Sheil panelists discuss faith’s role in combatting racism


Christian Surtz/The Daily Northwestern

Evanston Police Detective Loyce Spells speaks about Black Lives Matter at a panel on Thursday. Spells said Christians must combat racism and care for fellow people.

Erica Snow, Reporter

People of faith have a responsibility to speak out against discrimination and police brutality, panel members said at Sheil Catholic Center on Thursday.

Aireale Rodgers, the diversity and inclusion program coordinator at The Graduate School, said the informal panel was supposed to facilitate dialogue about people’s experiences with police in a safe space. Throughout the panel, attendees asked questions of the five-person panel, which included an Evanston Police detective, professors, alumni and religious community members.

Rodgers asked panelists to create a six-word story about their interactions with police officers and then asked how Christians should support those around them.

Evanston Police detective Loyce Spells, who was one of the panelists, said he initially had concerns about joining the police force because he never had positive interactions with police growing up in the West Side of Chicago.

Spells said he felt a religious conviction to become an officer, but he had to reconcile with his negative perception of police. He said his six-word story, “First the target — now the solution,” outlined his feelings now.

“There (was) no way that I would be called to such a profession not knowing that it was the best thing ever for me,” Spells said. “Every time that we turn on our television and we see another (police killing), it is knocking the scab off of healing wounds from yesterday, and I am blessed with the opportunity to be a part of that solution today.”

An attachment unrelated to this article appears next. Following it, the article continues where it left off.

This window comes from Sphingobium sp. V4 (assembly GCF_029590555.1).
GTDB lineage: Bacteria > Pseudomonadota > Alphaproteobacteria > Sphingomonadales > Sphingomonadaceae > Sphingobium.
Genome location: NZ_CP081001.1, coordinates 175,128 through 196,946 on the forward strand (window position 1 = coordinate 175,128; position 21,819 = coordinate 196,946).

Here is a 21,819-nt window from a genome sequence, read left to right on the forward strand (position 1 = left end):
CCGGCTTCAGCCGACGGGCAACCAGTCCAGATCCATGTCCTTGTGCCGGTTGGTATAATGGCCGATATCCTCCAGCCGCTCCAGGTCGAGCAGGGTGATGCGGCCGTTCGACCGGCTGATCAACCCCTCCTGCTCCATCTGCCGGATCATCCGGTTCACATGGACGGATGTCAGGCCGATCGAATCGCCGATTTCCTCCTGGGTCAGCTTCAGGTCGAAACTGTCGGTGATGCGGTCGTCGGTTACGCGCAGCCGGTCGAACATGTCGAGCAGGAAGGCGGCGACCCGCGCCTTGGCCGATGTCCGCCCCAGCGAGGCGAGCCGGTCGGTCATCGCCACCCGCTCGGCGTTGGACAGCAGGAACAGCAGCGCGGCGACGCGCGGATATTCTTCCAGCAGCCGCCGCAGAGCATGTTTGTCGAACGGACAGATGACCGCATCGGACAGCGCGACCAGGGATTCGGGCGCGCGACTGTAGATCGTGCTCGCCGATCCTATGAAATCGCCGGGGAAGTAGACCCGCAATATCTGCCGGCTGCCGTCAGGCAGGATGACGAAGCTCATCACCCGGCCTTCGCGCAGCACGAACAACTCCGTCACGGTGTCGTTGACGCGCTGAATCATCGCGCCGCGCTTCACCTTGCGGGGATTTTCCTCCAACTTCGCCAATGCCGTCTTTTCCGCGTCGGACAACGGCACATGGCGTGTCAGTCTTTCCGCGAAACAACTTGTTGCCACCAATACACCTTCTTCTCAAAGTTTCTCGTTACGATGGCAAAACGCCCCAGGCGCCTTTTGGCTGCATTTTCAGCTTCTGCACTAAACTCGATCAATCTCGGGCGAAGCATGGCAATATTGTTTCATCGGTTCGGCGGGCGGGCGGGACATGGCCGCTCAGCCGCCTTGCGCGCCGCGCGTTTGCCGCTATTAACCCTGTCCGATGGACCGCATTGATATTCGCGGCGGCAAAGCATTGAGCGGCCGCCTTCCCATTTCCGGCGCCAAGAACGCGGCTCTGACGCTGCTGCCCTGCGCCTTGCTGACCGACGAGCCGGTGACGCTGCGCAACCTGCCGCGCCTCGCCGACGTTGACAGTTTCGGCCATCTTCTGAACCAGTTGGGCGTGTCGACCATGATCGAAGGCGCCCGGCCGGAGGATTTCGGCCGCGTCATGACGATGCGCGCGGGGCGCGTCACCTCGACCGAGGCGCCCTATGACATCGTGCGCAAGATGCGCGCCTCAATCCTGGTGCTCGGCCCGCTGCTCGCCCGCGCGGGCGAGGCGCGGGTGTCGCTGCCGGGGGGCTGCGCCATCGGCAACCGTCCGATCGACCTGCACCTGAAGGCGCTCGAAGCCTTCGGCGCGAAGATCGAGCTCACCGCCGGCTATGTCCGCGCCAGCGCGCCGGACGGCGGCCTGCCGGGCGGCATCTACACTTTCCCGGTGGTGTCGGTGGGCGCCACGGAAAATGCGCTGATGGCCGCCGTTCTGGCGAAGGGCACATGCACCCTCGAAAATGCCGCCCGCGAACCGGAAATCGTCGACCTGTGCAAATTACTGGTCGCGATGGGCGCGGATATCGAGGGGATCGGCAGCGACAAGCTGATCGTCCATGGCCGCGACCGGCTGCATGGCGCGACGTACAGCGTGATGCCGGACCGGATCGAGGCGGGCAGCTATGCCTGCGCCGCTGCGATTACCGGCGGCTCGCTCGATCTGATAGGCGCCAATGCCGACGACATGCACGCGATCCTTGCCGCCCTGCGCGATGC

Others on the panel said combatting racism means assessing privileges and asking what the individual can do with them.

Nancy Bedford, a theologian at Garrett-Evangelical Theological Seminary, said Christians should be concerned for the “flourishing” of humanity.

“We each have gifts, graces and sometimes privilege,” Bedford said. “So can those things be used, even things that are negative, such as white privilege? … How can white bodies be put to work for justice?”

Defying stereotypes can also defy racism, panelist Jonathan Little said. Little works with restorative justice projects through the Precious Blood Ministry of Reconciliation to talk with at-risk youth.

Little said he doesn’t watch television news because the negative coverage of Chicago crime paints a violent narrative.

“Every African-American with dreads are not the same,” Little said. “One of my main goals is to put out there in the media that it’s not all negativity where you come from in our community. There are a lot of positive things, people that are trying to work together.”

Correction: A previous version of this story misstated Aireale Rodgers’ title. She is the program coordinator. The Daily regrets the error.

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